Employees at some of the nation’s biggest companies who lacked sick pay or family leave quit at significantly higher rates than other workers during the pandemic, according to a congressional report released Tuesday — the latest indication of how the absence of social safety net policies in the United States affected the labor force.
The House Select Subcommittee on the Coronavirus Crisis issued the report based on internal data from 12 major firms: AT&T, Berkshire Hathaway, Boeing, Chevron, Cisco, Citigroup, Comcast, ExxonMobil, Oracle, Salesforce, Walmart and The Walt Disney Co. (Comcast owns NBCUniversal, the parent company of NBC News.)
Such internal data is not typically available to investigators and researchers studying workplace equity. The Democratic-led committee selected the companies based on reports that each saw more than 1,000 layoffs during the pandemic. Republicans on the committee did not participate in the report.
Rep. James E. Clyburn of South Carolina, the third-ranking Democrat in the House and the chairman of the subcommittee, said the report underscored the need to enact a universal paid leave program.
“American workers deserve to know that, no matter what crisis they may face, they will not have to choose between keeping their families fed and caring for themselves and their loved ones,” he said in a statement.
Leave and retention
Most of the companies surveyed by the committee said they provided paid sick leave to all workers, but a quarter did not. The report found that workers without paid sick leave quit at three to four times the rate of comparable workers between 2019 and 2021.
Part-time workers fared especially poorly, with 55% having no access to paid sick leave, compared to 14% of full-time workers, according to Department of Labor statistics cited in the report. The report did not break down outcomes by company.
The study found similar outcomes when looking at workers with family and caregiving leave. When workers took advantage of the benefit, they quit at lower rates and saw higher rates of raises and promotions.
The report offers another snapshot of the ways that fault lines of race, sex and class have showed up as inequities in the labor market during the coronavirus crisis. Experts have said that many front-line workers’ lack of robust protections — such as sick pay and stringent Covid-19 safety precautions — contributed to the country’s struggle to contain the virus during the first two years of the pandemic, and to the disproportionate burdens faced by minority and lower-income populations.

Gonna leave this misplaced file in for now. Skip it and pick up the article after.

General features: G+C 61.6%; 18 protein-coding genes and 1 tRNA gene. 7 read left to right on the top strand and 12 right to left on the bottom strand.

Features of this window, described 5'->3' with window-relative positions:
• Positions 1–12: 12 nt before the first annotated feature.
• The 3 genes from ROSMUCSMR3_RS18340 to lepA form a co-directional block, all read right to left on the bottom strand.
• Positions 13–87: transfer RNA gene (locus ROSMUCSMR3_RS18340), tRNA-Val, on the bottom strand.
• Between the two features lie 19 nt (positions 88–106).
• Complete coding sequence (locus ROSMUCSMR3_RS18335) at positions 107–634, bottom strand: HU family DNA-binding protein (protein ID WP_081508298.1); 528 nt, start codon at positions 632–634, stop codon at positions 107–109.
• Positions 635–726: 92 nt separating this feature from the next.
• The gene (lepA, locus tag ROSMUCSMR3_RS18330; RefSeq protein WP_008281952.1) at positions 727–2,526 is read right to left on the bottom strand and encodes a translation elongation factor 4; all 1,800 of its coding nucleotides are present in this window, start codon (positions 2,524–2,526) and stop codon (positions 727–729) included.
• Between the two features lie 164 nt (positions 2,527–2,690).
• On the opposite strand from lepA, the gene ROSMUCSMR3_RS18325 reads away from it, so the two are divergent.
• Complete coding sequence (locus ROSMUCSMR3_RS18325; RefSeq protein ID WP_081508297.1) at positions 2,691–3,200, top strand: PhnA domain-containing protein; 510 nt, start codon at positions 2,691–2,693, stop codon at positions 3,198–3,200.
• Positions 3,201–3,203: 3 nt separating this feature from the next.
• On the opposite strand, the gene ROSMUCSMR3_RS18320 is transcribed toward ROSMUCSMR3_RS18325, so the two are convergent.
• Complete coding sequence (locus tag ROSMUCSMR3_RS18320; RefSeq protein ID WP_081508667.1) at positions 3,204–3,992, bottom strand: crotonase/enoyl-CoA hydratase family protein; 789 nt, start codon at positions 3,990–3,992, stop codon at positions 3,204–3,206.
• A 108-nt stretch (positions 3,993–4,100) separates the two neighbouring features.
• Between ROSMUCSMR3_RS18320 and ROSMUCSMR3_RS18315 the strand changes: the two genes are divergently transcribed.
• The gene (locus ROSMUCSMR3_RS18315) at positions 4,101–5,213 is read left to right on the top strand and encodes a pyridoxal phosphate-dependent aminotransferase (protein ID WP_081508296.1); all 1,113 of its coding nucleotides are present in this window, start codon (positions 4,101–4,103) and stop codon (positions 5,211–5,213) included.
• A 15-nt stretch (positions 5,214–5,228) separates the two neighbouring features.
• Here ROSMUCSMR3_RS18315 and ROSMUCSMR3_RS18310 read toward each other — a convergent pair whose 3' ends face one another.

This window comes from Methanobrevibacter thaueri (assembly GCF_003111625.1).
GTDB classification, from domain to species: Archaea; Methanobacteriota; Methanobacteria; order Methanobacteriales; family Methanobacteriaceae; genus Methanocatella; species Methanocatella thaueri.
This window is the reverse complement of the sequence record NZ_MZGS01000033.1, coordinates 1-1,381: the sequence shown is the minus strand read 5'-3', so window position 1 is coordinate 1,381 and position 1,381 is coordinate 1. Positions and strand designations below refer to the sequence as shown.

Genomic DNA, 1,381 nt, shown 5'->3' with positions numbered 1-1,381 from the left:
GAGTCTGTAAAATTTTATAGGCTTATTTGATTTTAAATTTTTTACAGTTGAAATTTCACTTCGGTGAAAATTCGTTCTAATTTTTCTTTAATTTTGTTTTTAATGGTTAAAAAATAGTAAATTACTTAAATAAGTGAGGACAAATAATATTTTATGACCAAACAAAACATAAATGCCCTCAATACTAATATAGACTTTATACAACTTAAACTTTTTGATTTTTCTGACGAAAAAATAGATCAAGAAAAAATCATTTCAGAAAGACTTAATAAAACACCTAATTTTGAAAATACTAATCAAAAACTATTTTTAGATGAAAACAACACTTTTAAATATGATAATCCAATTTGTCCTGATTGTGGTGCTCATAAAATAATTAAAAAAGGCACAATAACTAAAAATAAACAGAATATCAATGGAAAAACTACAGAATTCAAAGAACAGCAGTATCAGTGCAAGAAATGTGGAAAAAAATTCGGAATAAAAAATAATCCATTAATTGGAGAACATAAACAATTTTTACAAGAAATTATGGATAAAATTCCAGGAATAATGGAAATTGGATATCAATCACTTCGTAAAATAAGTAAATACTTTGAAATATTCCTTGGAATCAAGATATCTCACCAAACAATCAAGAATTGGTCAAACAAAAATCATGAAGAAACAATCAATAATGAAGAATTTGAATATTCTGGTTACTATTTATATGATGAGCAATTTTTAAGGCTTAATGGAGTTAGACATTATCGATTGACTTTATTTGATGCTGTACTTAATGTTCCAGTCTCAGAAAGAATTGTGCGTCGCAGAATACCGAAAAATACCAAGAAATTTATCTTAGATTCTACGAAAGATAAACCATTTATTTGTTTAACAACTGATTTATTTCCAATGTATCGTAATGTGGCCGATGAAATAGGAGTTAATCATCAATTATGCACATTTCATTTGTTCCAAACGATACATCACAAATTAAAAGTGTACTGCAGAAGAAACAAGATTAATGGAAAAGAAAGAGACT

The U.S. and South Korea are the only two members of the Organization for Economic Co-operation and Development — a group that represents 38 countries, including most of the top economies in the world — without national paid-leave requirements for workers. About a quarter of workers in the U.S. do not have paid sick leave, a proportion that is higher among lower-wage workers.
Congress created a temporary paid sick-leave requirement for companies with 50 to 500 employees at the beginning of the pandemic, but that mandate expired at the end of 2020. After Democrats won back the White House and the Senate, they pushed to make sick and family leave policies permanent but dropped those provisions from legislation amid contentious negotiations last year.
“Workers that are the most vulnerable overall on the basis of race, or being hourly employees, suffer the most when times get tough, whether we’re talking about the pandemic or anything else,” said Rebecca Givan, an associate professor of labor studies at Rutgers University. “Employers are not doing anything to undo that.”
The hourly divide
The report also underscores a point some labor activists have made since complaints about labor shortages began dominating political discussions in the middle of last year: Low pay and a lack of benefits were factors in the increase in workforce attrition and recruiting challenges during the pandemic.
In the congressional report, salaried workers — who typically enjoy more benefits and stability — fared better than hourly workers within companies. Hourly workers were terminated more frequently and were more likely to quit, the study found.
Among Black workers, for example, hourly employees were terminated at higher rates than their salaried counterparts 75% of the time, while Latino hourly workers were terminated at higher rates than Latino salaried workers 44% of the time.
That divide between salaried and hourly workers highlighted other existing workplace disparities. Female hourly workers experienced worse outcomes than male hourly workers 30% of the time, but among salaried workers, the difference was less than 10%. Women paid by the hour were far less likely to see wage increases, relative to their male counterparts, than were salaried women.
Both Black and Asian hourly workers were less likely to be promoted than their white counterparts, while Black hourly workers were fired at higher rates than white ones.
Workers who were 55 or older were 17% more likely to become unemployed during the first six months of the pandemic than younger workers, according to a previous study by AARP, and job loss within that demographic was more often than not involuntary, the report noted. The congressional survey data backed up these early numbers, showing that workers over 50 quit, resigned or retired at lower rates than younger workers between 2019 and 2021.
The subcommittee called for better data from companies and federal agencies on workforce demographics and benefits and said that a universal paid leave program was critical for the country.
“A universal paid sick leave program would be particularly beneficial to hourly workers, who often lack the ability to stay home when sick,” it said. “Ensuring that all American workers have access to these benefits would also enhance the nation’s preparedness for any future health crises.”